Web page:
A standard reference for heuristic algorithms for coloring planar graphs is "Heuristics for Rapidly Four-Coloring Large Planar Graphs," by Craig A. Morgenstern and Henry D. Shapiro, Algorithmica 6 (1991), 869–891. They do use a modification of Kempe chain ideas, but I don't know if it's the same as yours.

You didn't specify which "implementations you found around the internet," so maybe you already know about this, but ColPack is one such package that you might try, if you haven't already. There is a paper on ColPack that describes it in detail.

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I tried your program, which unfortunately does not work because it only works with planar and cubic graphs. This means it would not work with most graphs derived from real-world maps that are certainly planar but not likely to have the same degree for all the vertices.

That said, through your project (which uses Sage), I found out that Sage + Gurobi can handle a 10k nodes planar graph in a matter of minutes (using their proprietary linear programming solver).

The code is very simple (just construct the graph and call the LP solver):

import networkx as nx
ng = nx.readwrite.gpickle.read_gpickle('some_graph.pickle')
G = Graph(ng) # my graph is stored in networkx format

from sage.graphs.graph_coloring import vertex_coloring
coloring = vertex_coloring(G, 4, solver="Gurobi", verbose=10)
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  • $\begingroup$ Considering only cubic graphs is the standard approach four maps. From Wikipedia: Kempe's argument goes as follows. First, if planar regions separated by the graph are not triangulated, i.e. do not have exactly three edges in their boundaries, we can add edges without introducing new vertices in order to make every region triangular, including the unbounded outer region. If this triangulated graph is colorable using four colors or fewer, so is the original graph since the same coloring is valid if edges are removed. So it suffices to prove the four color theorem for triangulated graphs to prov $\endgroup$ – Mario Stefanutti Jan 3 at 0:12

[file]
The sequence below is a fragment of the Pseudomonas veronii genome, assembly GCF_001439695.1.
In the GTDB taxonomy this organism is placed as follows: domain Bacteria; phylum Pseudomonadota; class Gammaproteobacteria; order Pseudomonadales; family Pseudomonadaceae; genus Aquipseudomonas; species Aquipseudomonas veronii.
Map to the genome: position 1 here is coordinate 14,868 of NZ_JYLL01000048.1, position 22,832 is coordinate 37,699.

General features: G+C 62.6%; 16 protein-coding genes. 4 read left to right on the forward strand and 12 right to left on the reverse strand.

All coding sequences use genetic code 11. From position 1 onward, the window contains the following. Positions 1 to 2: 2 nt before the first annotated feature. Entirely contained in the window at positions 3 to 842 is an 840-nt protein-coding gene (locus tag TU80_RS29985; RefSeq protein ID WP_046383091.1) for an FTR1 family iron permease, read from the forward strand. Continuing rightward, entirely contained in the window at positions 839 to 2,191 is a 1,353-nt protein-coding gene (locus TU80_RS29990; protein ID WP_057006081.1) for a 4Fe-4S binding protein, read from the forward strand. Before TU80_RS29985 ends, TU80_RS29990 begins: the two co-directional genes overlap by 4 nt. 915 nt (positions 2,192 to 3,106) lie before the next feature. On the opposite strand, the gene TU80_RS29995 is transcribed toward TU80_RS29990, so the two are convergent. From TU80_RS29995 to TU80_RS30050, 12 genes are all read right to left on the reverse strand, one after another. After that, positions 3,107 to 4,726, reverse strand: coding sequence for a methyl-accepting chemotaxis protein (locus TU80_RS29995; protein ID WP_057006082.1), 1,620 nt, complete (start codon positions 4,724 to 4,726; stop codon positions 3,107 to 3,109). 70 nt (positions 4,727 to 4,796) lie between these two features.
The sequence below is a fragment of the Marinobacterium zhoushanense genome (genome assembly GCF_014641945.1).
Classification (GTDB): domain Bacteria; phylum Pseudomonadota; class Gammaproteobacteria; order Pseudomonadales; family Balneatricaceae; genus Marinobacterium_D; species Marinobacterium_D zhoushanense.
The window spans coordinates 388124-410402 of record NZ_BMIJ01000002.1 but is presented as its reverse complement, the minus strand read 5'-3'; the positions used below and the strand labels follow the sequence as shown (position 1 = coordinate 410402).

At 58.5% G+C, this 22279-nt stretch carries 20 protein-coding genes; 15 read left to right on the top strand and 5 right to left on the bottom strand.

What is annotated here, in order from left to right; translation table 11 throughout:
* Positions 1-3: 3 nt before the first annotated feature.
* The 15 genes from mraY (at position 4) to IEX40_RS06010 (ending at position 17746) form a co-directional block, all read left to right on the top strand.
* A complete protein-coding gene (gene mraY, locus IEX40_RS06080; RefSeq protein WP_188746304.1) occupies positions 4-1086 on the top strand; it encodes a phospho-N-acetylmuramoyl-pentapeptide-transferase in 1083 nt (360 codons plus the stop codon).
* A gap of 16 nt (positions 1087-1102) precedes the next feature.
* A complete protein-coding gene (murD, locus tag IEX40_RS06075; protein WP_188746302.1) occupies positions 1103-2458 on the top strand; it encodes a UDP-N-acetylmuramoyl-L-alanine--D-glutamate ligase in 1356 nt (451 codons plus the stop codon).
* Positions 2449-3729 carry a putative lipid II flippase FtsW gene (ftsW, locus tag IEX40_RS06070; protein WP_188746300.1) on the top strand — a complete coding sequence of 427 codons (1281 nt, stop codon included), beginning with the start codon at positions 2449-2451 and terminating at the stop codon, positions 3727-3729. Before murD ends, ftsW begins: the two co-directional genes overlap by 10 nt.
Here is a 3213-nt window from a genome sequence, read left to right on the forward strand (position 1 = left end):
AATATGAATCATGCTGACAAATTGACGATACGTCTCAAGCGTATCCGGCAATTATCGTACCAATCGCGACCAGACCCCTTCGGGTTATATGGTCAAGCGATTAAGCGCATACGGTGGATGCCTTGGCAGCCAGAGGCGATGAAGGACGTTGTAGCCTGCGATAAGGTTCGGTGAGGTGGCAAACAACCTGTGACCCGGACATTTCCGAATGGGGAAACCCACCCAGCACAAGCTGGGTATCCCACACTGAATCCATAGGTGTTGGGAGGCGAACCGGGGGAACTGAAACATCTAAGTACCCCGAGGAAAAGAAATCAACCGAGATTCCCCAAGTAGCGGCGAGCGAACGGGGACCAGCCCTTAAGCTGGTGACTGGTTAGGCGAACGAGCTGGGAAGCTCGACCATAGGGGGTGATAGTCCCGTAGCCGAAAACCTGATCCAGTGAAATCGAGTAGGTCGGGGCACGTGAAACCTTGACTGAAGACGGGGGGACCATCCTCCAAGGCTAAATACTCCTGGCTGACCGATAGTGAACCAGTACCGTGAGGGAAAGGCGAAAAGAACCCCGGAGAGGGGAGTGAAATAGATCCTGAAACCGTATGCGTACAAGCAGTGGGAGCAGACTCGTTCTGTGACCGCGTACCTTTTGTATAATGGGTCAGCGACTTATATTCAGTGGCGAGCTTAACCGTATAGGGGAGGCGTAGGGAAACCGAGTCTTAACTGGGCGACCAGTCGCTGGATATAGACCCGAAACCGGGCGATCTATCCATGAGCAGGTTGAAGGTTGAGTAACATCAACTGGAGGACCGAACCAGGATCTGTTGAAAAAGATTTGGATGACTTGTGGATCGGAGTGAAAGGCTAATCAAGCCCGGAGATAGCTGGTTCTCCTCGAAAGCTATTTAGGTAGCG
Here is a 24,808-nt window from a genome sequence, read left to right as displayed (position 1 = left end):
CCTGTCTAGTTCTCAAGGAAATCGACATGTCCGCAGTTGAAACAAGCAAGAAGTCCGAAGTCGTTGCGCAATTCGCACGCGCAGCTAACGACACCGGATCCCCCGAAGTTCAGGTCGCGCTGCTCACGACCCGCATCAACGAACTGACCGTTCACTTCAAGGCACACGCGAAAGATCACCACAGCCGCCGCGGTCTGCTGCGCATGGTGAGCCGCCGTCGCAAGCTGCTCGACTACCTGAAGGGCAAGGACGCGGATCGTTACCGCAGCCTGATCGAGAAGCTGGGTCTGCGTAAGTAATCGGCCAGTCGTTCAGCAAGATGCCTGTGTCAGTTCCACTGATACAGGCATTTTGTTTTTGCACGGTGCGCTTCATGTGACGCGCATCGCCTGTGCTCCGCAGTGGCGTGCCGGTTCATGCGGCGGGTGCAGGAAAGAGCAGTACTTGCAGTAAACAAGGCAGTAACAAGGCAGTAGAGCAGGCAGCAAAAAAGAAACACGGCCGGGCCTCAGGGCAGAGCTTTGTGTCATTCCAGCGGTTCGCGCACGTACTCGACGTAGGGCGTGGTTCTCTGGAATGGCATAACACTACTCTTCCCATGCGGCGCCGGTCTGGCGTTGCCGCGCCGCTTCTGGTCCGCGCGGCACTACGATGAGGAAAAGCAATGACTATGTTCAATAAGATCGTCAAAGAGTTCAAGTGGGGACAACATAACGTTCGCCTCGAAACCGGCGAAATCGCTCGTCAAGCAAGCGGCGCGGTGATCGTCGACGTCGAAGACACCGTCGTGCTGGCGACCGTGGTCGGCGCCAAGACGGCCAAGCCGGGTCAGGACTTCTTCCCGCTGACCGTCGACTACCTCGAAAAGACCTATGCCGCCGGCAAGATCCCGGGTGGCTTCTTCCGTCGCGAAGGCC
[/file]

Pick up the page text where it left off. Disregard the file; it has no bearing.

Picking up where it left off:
• $\begingroup$ About Sage I am planning to remove this dependemcy and use networkx instead. Can you also share the link to the Sage+Gurobi algorithm, I would like to try it. Thanks in advance. $\endgroup$ – Mario Stefanutti Jan 3 at 0:18
  • $\begingroup$ @MarioStefanutti I see, maybe if there is a way for me to apply this result (e.g. convert planar graph to cubic graph -> 4-color cubic graph -> 4-color original planar graph) then it can be more useful. My interest is to use this to color actual maps $\endgroup$ – prusswan Jan 3 at 4:09
  • $\begingroup$ To tramsform the graph to cubic, consider a vertex that has more than 3 edge and make a small circle that has the vertex as the center and remove all edges inside the circle. If you do that four all vertex that have more than 3 edges. At the end you will have a cubic graph. If you can color this, just shrink down to a point all circles that were added $\endgroup$ – Mario Stefanutti Jan 6 at 8:39
  • $\begingroup$ about the real map you want to color do you have a graph representation of it or just the printed map? $\endgroup$ – Mario Stefanutti Jan 6 at 8:43